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How to Use Diagrams and Charts Effectively in English Language Teaching

November 20, 2011 by sultanzeydan · 8 Comments · ACTIVITIES, grammar, reading, speaking, vocabulary, writing

Sometimes pictures/shapes/diagrams are more effective than words, so I’ve decided to bring together creative diagrams and shapes to make English Language Learning more fun and interesting. I also can’t deny the inspiration of Teaching Unplugged by Meddings & Thornbury (2009) to write this blog post. I’m sure the following activities will make your lessons more fun and more student-based.

 

Life Circle
  • First of all, draw the shape below on the board.

  • Tell the students to draw these circles on a piece of paper and think about the things that they don’t like in each circle.
  • Divide the class into pairs and tell them to interview with each other about their life circles.
  • The activity is suitable to be adapted into writing. Instead of an interview, the students can write a paragraph about their life circles.
  • It is also possible to change the topic and the names of each circle accordingly.
Star Shape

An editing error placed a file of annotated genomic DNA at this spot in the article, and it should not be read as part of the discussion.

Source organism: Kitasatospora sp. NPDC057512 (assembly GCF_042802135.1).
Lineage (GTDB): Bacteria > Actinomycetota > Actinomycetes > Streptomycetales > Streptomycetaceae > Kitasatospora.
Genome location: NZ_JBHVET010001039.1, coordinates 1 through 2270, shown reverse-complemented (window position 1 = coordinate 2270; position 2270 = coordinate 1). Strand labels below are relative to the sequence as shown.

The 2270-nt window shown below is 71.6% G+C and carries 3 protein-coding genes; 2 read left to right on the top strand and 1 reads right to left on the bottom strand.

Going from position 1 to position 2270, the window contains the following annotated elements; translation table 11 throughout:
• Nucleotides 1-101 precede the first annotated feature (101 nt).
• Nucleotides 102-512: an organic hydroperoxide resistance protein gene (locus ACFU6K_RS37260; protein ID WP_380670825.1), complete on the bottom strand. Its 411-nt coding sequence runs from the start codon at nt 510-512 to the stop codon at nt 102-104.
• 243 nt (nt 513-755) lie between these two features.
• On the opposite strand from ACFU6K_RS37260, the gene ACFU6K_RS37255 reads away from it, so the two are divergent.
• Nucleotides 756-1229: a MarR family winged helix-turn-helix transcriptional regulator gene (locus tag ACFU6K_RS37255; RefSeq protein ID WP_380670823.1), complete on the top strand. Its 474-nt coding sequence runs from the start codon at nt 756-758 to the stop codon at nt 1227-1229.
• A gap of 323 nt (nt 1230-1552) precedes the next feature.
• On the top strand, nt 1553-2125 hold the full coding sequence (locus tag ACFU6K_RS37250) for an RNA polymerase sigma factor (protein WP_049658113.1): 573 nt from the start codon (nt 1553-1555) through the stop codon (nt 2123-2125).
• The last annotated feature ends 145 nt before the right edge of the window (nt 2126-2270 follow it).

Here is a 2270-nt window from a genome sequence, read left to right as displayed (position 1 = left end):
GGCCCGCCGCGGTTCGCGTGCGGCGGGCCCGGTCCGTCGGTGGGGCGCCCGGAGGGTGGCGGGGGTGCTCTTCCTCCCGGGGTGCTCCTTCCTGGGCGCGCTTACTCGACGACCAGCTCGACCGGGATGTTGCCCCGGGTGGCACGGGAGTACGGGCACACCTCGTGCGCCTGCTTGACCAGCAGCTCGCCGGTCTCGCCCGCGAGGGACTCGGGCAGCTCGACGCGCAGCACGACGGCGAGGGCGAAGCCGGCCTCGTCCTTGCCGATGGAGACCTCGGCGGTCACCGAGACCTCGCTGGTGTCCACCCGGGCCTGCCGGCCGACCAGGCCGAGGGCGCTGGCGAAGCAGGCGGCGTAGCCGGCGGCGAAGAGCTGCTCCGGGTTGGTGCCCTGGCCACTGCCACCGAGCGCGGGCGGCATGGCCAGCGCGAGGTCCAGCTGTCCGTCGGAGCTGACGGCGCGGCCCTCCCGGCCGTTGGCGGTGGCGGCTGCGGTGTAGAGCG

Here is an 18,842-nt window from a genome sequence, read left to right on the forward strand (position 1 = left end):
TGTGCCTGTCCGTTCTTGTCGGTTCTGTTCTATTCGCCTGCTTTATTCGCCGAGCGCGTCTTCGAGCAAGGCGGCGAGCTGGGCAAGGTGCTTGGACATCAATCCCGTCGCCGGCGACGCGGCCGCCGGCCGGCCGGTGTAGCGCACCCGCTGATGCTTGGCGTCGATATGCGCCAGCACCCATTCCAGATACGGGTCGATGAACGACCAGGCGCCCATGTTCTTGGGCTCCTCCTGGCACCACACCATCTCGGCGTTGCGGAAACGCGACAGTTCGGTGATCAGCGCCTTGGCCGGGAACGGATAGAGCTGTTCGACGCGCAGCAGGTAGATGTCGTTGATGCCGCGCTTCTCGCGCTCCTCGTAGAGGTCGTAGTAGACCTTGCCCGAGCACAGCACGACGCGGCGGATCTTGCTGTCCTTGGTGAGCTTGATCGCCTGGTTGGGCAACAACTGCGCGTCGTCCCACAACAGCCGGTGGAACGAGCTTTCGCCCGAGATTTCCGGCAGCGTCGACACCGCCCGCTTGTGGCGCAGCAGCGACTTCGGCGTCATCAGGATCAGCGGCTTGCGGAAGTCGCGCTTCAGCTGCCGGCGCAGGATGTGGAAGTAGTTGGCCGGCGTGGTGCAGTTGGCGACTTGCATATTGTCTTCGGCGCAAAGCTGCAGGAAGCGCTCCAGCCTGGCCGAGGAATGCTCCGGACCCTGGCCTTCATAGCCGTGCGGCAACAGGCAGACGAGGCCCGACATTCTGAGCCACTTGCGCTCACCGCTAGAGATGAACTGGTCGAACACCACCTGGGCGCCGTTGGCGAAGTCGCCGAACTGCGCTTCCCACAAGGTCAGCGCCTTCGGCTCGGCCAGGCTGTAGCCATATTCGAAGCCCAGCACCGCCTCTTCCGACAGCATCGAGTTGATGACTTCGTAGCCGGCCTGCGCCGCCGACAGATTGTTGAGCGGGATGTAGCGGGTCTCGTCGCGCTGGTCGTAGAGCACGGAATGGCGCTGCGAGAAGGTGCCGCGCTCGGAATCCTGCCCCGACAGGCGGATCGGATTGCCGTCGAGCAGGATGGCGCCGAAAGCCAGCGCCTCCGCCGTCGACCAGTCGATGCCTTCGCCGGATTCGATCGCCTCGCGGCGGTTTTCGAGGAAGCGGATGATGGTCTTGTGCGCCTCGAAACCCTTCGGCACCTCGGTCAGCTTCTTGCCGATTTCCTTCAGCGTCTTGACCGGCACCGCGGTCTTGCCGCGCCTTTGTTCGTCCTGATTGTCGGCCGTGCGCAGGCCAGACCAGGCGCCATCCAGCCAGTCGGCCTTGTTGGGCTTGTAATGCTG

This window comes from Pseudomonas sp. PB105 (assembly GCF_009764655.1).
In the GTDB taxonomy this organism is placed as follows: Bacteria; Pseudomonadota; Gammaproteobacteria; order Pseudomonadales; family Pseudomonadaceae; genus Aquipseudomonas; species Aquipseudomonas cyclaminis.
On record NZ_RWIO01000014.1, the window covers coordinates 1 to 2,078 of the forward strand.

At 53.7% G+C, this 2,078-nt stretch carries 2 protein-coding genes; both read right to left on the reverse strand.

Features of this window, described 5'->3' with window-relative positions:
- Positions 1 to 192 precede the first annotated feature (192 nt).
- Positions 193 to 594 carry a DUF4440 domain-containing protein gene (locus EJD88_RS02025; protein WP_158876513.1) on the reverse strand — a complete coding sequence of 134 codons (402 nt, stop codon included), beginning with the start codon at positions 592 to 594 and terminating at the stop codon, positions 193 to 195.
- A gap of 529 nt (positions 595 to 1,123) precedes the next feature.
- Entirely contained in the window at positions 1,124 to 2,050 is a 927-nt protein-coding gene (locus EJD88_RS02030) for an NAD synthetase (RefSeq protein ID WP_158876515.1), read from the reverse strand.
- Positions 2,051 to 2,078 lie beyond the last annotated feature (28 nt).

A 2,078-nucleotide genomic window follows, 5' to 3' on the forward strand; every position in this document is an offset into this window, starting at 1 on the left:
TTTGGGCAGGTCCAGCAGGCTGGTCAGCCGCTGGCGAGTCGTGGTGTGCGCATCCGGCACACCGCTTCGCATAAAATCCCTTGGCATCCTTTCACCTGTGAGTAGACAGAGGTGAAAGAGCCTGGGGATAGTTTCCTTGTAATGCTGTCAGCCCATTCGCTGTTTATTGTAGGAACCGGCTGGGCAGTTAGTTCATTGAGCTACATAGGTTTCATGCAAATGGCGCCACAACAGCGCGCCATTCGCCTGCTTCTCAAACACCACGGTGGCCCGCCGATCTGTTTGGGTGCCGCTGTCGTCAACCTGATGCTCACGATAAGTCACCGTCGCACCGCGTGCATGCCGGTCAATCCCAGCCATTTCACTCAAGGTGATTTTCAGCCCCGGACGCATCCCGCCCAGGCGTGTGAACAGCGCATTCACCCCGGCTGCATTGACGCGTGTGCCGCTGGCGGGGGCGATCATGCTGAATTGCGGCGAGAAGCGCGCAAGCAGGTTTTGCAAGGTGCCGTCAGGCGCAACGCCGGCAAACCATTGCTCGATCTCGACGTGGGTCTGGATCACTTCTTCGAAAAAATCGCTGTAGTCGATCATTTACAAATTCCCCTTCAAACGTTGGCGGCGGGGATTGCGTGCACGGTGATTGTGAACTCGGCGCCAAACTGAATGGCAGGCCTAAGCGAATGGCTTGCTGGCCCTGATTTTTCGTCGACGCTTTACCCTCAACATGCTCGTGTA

• Draw a star shape on the board and write five senses around it.
  • Tell the students to brainstorm some memorable events related to five senses such as a traffic accident or a moment of beautiful sunset with a special person.
  • Next, divide the class into groups and ask them to share their findings with each other.
A Square within the Other
  • Draw the following shape on the board and make groups of four.

  • The group members write their similarities inside the square while writing the differences into the triangles. Each triangle belongs to a group member.
  • Afterwards, the groups come together and compare their answers.
  • Instead of asking students to write about themselves, you can also use this shape to compare anything (eg: cities, technology or films, etc…)
Summary Chart
  • This is one of my favorite charts that I mostly use towards the end of the lesson. At first, tell the students to draw the chart below on their notebooks and summarize what they have learned in each activity during the lesson. 

  • The students are expected to write a simple formula or an example showing the rule for the grammar section, new words and collocations for the vocabulary part, and lastly, decide on which type of skill (skimming, scanning, fluently speaking, etc…) they’ve practiced more.
Up and Down
The following diagram is quite suitable for several tasks.
  • One of them is to create fictional stories according to the up and downs of the chart. Divide the class into groups, and then give a starting sentence for the story. The groups create a story according to the up and down edges of the diagram.
  • In another activity, tell the students to draw a similar diagram indicating their mood during the week. After they complete their drawings, divide the class into pairs and tell them to interview with each other asking questions related to what happened.

 

 

 

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